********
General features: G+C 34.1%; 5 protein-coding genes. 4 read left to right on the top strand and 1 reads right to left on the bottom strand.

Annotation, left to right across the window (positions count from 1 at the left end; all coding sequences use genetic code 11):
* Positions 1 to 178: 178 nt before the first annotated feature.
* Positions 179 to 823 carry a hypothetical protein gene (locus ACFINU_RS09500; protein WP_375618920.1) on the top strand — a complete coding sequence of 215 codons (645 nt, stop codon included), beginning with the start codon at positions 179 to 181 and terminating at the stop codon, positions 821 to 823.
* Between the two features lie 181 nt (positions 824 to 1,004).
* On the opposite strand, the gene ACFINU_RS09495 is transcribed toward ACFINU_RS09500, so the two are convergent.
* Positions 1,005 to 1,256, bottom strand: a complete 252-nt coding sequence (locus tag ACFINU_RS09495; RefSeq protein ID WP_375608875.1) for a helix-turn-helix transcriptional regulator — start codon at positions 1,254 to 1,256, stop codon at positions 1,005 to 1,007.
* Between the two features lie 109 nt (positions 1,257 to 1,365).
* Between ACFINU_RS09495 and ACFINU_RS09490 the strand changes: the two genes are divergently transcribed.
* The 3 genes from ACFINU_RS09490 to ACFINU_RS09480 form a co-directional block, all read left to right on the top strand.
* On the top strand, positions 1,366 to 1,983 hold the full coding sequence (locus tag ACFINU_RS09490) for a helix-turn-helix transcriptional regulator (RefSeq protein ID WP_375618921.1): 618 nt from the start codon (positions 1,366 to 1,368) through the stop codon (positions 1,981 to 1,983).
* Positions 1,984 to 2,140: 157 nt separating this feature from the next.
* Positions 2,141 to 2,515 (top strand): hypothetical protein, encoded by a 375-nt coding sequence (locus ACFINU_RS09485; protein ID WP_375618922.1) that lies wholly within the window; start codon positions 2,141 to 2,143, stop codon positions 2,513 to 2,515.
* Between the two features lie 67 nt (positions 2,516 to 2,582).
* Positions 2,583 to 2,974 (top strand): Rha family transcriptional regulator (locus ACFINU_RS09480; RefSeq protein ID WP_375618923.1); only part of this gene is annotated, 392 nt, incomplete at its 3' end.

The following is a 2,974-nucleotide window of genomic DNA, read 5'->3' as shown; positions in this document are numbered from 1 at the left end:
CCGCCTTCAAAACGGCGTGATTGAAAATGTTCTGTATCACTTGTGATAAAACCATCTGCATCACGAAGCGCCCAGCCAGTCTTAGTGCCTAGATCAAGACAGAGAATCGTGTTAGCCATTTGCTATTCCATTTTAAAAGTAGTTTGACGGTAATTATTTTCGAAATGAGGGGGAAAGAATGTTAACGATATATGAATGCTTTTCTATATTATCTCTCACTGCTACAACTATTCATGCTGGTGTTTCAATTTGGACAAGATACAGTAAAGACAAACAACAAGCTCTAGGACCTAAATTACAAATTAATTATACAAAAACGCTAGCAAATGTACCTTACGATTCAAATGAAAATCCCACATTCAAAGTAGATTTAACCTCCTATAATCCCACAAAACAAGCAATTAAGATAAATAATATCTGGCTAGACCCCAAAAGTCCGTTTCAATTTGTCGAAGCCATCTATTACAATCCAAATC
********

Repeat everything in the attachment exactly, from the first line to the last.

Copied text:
General features: G+C 34.1%; 5 protein-coding genes. 4 read left to right on the top strand and 1 reads right to left on the bottom strand.

Annotation, left to right across the window (positions count from 1 at the left end; all coding sequences use genetic code 11):
* Positions 1 to 178: 178 nt before the first annotated feature.
* Positions 179 to 823 carry a hypothetical protein gene (locus ACFINU_RS09500; protein WP_375618920.1) on the top strand — a complete coding sequence of 215 codons (645 nt, stop codon included), beginning with the start codon at positions 179 to 181 and terminating at the stop codon, positions 821 to 823.
* Between the two features lie 181 nt (positions 824 to 1,004).
* On the opposite strand, the gene ACFINU_RS09495 is transcribed toward ACFINU_RS09500, so the two are convergent.
* Positions 1,005 to 1,256, bottom strand: a complete 252-nt coding sequence (locus tag ACFINU_RS09495; RefSeq protein ID WP_375608875.1) for a helix-turn-helix transcriptional regulator — start codon at positions 1,254 to 1,256, stop codon at positions 1,005 to 1,007.
* Between the two features lie 109 nt (positions 1,257 to 1,365).
* Between ACFINU_RS09495 and ACFINU_RS09490 the strand changes: the two genes are divergently transcribed.
* The 3 genes from ACFINU_RS09490 to ACFINU_RS09480 form a co-directional block, all read left to right on the top strand.
* On the top strand, positions 1,366 to 1,983 hold the full coding sequence (locus tag ACFINU_RS09490) for a helix-turn-helix transcriptional regulator (RefSeq protein ID WP_375618921.1): 618 nt from the start codon (positions 1,366 to 1,368) through the stop codon (positions 1,981 to 1,983).
* Positions 1,984 to 2,140: 157 nt separating this feature from the next.
* Positions 2,141 to 2,515 (top strand): hypothetical protein, encoded by a 375-nt coding sequence (locus ACFINU_RS09485; protein ID WP_375618922.1) that lies wholly within the window; start codon positions 2,141 to 2,143, stop codon positions 2,513 to 2,515.
* Between the two features lie 67 nt (positions 2,516 to 2,582).
* Positions 2,583 to 2,974 (top strand): Rha family transcriptional regulator (locus ACFINU_RS09480; RefSeq protein ID WP_375618923.1); only part of this gene is annotated, 392 nt, incomplete at its 3' end.

The following is a 2,974-nucleotide window of genomic DNA, read 5'->3' as shown; positions in this document are numbered from 1 at the left end:
CCGCCTTCAAAACGGCGTGATTGAAAATGTTCTGTATCACTTGTGATAAAACCATCTGCATCACGAAGCGCCCAGCCAGTCTTAGTGCCTAGATCAAGACAGAGAATCGTGTTAGCCATTTGCTATTCCATTTTAAAAGTAGTTTGACGGTAATTATTTTCGAAATGAGGGGGAAAGAATGTTAACGATATATGAATGCTTTTCTATATTATCTCTCACTGCTACAACTATTCATGCTGGTGTTTCAATTTGGACAAGATACAGTAAAGACAAACAACAAGCTCTAGGACCTAAATTACAAATTAATTATACAAAAACGCTAGCAAATGTACCTTACGATTCAAATGAAAATCCCACATTCAAAGTAGATTTAACCTCCTATAATCCCACAAAACAAGCAATTAAGATAAATAATATCTGGCTAGACCCCAAAAGTCCGTTTCAATTTGTCGAAGCCATCTATTACAATCCAAATC